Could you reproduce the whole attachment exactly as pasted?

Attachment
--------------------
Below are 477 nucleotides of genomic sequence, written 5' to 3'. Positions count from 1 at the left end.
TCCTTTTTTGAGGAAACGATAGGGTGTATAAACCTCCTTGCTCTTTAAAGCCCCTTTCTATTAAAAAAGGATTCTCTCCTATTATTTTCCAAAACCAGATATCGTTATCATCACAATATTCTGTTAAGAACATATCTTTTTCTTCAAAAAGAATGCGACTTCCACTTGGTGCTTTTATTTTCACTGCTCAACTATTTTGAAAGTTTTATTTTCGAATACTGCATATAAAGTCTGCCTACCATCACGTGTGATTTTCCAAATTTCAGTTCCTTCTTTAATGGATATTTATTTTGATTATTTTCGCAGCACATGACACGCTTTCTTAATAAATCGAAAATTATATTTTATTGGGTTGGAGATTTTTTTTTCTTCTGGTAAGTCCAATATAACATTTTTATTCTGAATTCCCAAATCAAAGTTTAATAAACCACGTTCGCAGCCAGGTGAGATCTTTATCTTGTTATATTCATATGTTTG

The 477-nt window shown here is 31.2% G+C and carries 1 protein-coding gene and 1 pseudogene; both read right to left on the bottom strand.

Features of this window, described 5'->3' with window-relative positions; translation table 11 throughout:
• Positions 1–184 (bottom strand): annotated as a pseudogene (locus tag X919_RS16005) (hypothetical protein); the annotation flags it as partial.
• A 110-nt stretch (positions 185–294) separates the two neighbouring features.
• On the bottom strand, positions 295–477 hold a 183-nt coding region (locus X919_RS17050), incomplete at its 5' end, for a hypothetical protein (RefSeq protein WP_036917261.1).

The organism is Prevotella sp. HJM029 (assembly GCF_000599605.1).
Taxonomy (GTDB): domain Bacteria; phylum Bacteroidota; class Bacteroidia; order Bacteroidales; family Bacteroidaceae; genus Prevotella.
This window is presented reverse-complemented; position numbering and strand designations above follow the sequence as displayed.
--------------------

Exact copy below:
Below are 477 nucleotides of genomic sequence, written 5' to 3'. Positions count from 1 at the left end.
TCCTTTTTTGAGGAAACGATAGGGTGTATAAACCTCCTTGCTCTTTAAAGCCCCTTTCTATTAAAAAAGGATTCTCTCCTATTATTTTCCAAAACCAGATATCGTTATCATCACAATATTCTGTTAAGAACATATCTTTTTCTTCAAAAAGAATGCGACTTCCACTTGGTGCTTTTATTTTCACTGCTCAACTATTTTGAAAGTTTTATTTTCGAATACTGCATATAAAGTCTGCCTACCATCACGTGTGATTTTCCAAATTTCAGTTCCTTCTTTAATGGATATTTATTTTGATTATTTTCGCAGCACATGACACGCTTTCTTAATAAATCGAAAATTATATTTTATTGGGTTGGAGATTTTTTTTTCTTCTGGTAAGTCCAATATAACATTTTTATTCTGAATTCCCAAATCAAAGTTTAATAAACCACGTTCGCAGCCAGGTGAGATCTTTATCTTGTTATATTCATATGTTTG

The 477-nt window shown here is 31.2% G+C and carries 1 protein-coding gene and 1 pseudogene; both read right to left on the bottom strand.

Features of this window, described 5'->3' with window-relative positions; translation table 11 throughout:
• Positions 1–184 (bottom strand): annotated as a pseudogene (locus tag X919_RS16005) (hypothetical protein); the annotation flags it as partial.
• A 110-nt stretch (positions 185–294) separates the two neighbouring features.
• On the bottom strand, positions 295–477 hold a 183-nt coding region (locus X919_RS17050), incomplete at its 5' end, for a hypothetical protein (RefSeq protein WP_036917261.1).

The organism is Prevotella sp. HJM029 (assembly GCF_000599605.1).
Taxonomy (GTDB): domain Bacteria; phylum Bacteroidota; class Bacteroidia; order Bacteroidales; family Bacteroidaceae; genus Prevotella.
This window is presented reverse-complemented; position numbering and strand designations above follow the sequence as displayed.